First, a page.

SPRINGFIELD, Mo. (Mar 4, 2015) A bill filed in Missouri last week would declare federal executive orders null and void and take immediate steps to help render them as such in practice.

Introduced on Feb. 26 by Rep. Tim Remole, House Bill 1071 (HB1071) reads, in part:

Any federal regulation, rule, or memorandum promulgated as a result of an executive order of the President of the United States is repugnant to the Constitution of the United States and the Constitution of Missouri and shall be declared invalid in this state. Such regulations, rules, or memorandums shall be considered null and void and of no effect, and no agency or political subdivision of this state shall take any action or utilize any resources to give effect to such rules, regulations, or memorandums.

In addition to this, HB1071 would make it the “duty of the general assembly to adopt and enact any and all measures as may be necessary to prevent the enforcement of regulations, rules, and memorandums issued by a presidential executive order.” This would put the onus upon the Missouri state legislature to act decisively against unlawful exectutive orders issued by Presidents past, present and future.

The bill is consistent with the advice of James Madison, who advised in Federalist #46 a “refusal to cooperate with officers of the Union” as an effective way to stop federal overreach. And while such advice was effective in Madison’s day when the federal government was extremely small, today it’s even more powerful in a time when the federal government reaches into nearly every aspect of a person’s life.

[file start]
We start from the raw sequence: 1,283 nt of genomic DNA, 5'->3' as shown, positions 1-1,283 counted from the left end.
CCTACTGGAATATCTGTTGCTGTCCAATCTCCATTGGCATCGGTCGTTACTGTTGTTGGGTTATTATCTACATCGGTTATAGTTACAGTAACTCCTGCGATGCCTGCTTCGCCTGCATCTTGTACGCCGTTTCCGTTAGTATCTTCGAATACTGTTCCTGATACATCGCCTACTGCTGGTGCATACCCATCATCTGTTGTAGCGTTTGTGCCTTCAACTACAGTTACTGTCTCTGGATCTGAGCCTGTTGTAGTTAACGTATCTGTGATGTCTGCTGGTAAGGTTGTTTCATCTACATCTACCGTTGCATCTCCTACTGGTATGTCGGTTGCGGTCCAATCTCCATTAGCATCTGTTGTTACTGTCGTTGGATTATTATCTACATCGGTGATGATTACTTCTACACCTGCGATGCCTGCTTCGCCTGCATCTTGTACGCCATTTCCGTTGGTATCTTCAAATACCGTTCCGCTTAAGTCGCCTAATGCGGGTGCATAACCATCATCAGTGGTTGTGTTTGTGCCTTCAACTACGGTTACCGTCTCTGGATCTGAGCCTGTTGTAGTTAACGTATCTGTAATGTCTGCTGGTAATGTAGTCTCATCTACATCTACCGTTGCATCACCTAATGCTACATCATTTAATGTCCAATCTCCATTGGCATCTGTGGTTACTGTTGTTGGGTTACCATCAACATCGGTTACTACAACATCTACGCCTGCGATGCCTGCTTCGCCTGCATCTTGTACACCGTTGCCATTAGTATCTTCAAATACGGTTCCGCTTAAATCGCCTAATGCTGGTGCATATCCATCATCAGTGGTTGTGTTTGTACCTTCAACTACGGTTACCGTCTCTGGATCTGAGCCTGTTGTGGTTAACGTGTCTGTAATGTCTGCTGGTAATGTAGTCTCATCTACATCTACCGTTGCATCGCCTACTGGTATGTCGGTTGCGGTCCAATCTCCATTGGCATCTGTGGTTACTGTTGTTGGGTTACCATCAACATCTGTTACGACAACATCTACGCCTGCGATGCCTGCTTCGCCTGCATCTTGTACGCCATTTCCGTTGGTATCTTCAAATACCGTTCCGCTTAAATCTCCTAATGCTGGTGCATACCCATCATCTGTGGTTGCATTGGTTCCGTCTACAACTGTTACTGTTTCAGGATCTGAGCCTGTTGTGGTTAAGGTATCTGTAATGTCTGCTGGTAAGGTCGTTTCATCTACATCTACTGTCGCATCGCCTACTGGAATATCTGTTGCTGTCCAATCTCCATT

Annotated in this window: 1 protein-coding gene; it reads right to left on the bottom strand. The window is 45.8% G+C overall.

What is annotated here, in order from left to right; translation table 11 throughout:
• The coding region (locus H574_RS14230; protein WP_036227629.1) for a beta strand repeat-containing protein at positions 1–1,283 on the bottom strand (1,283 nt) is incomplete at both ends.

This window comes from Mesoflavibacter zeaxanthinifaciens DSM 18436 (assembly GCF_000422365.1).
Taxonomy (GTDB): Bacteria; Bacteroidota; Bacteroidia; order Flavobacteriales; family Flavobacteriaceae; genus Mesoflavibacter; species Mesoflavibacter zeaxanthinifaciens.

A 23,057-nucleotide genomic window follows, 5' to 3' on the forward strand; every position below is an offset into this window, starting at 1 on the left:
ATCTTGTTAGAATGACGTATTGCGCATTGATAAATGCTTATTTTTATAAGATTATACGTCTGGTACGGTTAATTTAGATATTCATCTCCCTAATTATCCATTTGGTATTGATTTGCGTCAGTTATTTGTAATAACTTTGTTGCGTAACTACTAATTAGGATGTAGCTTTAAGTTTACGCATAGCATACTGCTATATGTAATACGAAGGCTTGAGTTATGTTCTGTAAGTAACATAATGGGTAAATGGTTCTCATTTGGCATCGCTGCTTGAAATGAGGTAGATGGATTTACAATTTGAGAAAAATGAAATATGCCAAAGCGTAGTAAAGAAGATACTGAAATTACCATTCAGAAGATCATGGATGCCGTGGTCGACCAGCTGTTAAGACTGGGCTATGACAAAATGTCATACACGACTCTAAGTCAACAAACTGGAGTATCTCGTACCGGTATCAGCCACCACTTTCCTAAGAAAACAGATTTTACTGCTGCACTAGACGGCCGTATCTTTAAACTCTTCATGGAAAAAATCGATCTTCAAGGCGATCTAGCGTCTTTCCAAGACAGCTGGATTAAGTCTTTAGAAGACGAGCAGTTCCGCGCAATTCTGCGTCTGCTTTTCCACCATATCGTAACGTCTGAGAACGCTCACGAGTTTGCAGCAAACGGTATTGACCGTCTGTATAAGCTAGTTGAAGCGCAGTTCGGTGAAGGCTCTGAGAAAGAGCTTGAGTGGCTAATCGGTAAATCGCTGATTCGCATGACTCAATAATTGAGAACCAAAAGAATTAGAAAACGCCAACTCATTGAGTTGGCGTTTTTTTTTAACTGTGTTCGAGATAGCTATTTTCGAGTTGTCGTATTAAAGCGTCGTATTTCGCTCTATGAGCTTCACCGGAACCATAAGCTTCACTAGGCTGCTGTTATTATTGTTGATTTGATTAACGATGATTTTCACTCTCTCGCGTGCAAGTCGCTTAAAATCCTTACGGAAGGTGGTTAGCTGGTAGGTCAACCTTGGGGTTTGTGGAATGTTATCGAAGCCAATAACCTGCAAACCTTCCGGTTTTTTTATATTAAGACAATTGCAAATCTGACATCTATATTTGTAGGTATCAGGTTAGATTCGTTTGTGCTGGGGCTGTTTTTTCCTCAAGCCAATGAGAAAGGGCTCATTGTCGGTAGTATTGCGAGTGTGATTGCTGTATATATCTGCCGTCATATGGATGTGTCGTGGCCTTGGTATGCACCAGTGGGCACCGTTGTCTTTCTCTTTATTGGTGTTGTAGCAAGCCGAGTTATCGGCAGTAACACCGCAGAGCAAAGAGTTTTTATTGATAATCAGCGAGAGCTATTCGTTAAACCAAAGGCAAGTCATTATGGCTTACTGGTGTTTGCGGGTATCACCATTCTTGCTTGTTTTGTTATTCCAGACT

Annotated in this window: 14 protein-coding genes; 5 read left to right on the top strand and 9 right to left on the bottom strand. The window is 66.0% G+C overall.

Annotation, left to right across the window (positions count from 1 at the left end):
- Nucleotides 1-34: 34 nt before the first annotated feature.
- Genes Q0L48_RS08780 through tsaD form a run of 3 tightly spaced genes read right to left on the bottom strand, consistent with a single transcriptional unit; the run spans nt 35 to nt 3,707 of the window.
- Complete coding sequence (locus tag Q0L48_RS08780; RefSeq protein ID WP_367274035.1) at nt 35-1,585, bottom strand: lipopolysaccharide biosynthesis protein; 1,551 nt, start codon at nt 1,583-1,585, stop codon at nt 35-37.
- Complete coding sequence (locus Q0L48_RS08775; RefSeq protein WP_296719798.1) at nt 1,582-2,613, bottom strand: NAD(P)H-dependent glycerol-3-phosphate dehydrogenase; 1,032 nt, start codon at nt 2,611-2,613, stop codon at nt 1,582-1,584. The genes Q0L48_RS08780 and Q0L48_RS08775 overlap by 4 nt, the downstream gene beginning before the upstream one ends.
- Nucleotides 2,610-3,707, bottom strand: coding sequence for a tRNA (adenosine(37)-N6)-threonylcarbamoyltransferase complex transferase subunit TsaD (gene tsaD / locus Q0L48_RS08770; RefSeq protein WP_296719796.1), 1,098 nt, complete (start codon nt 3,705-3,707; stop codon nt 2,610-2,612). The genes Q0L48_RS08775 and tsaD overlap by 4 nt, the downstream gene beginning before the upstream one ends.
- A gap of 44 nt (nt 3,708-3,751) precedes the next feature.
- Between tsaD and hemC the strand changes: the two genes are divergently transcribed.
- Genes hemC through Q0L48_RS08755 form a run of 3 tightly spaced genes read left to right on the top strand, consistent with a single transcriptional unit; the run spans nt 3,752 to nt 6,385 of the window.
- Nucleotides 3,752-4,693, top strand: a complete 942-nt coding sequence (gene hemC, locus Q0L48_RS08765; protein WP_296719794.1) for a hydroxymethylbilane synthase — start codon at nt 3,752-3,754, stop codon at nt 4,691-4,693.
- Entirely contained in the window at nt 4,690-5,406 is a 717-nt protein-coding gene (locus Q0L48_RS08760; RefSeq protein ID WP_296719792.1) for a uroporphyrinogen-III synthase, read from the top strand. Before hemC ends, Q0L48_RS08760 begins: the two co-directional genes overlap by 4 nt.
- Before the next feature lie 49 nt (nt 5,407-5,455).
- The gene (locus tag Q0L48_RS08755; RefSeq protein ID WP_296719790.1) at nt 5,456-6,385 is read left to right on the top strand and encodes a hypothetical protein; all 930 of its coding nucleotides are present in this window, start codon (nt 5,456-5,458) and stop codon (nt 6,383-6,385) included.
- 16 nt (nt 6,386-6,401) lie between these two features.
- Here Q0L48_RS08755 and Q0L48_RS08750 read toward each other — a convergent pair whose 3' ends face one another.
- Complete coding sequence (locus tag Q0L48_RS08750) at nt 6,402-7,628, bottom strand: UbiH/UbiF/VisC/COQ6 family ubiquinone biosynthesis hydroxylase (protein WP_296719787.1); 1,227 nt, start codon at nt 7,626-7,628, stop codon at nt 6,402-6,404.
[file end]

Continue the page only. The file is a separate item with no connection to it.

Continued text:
“They just don’t have the manpower to carry out all their so-called laws,” said Mike Maharrey of the Tenth Amendment Center. “By withdrawing state-level resources and enforcement, it makes it almost impossible for the feds to carry out what they want to do.”

In a discussion on similar bills last year, Judge Andrew Napolitano agreed, suggesting that even a single state withdrawing all enforcement and resources would make federal laws “nearly impossible to enforce.”

The issue addressed by HB1071 is a unilateral, unconstitutional rule-making process in the executive branch. Through executive orders, and agency rules, the president and his agencies are able to create or change law on a whim.

“The executive branch is beyond out of control,” said Maharrey. “It’s gotten to the point that unelected, unaccountable bureaucrats are actively taking our liberty, and this bill in Missouri will help stop them.”

HB1071 has yet to be referred to a committee at the present time. It must receive a committee assignment, and pass affirmatively through that committee before it can receive a vote from the full state house.

For Missouri: Contact your state rep and urge them to support and cosponsor HB1071.

For other states: Contact your state legislators, and politely urge them to introduce similar legislation to Missouri HB1071 that would protect your freedoms from unlawful Presidential executive orders.

The 10th Amendment

“The powers not delegated to the United States by the Constitution, nor prohibited by it to the States, are reserved to the States respectively, or to the people.”



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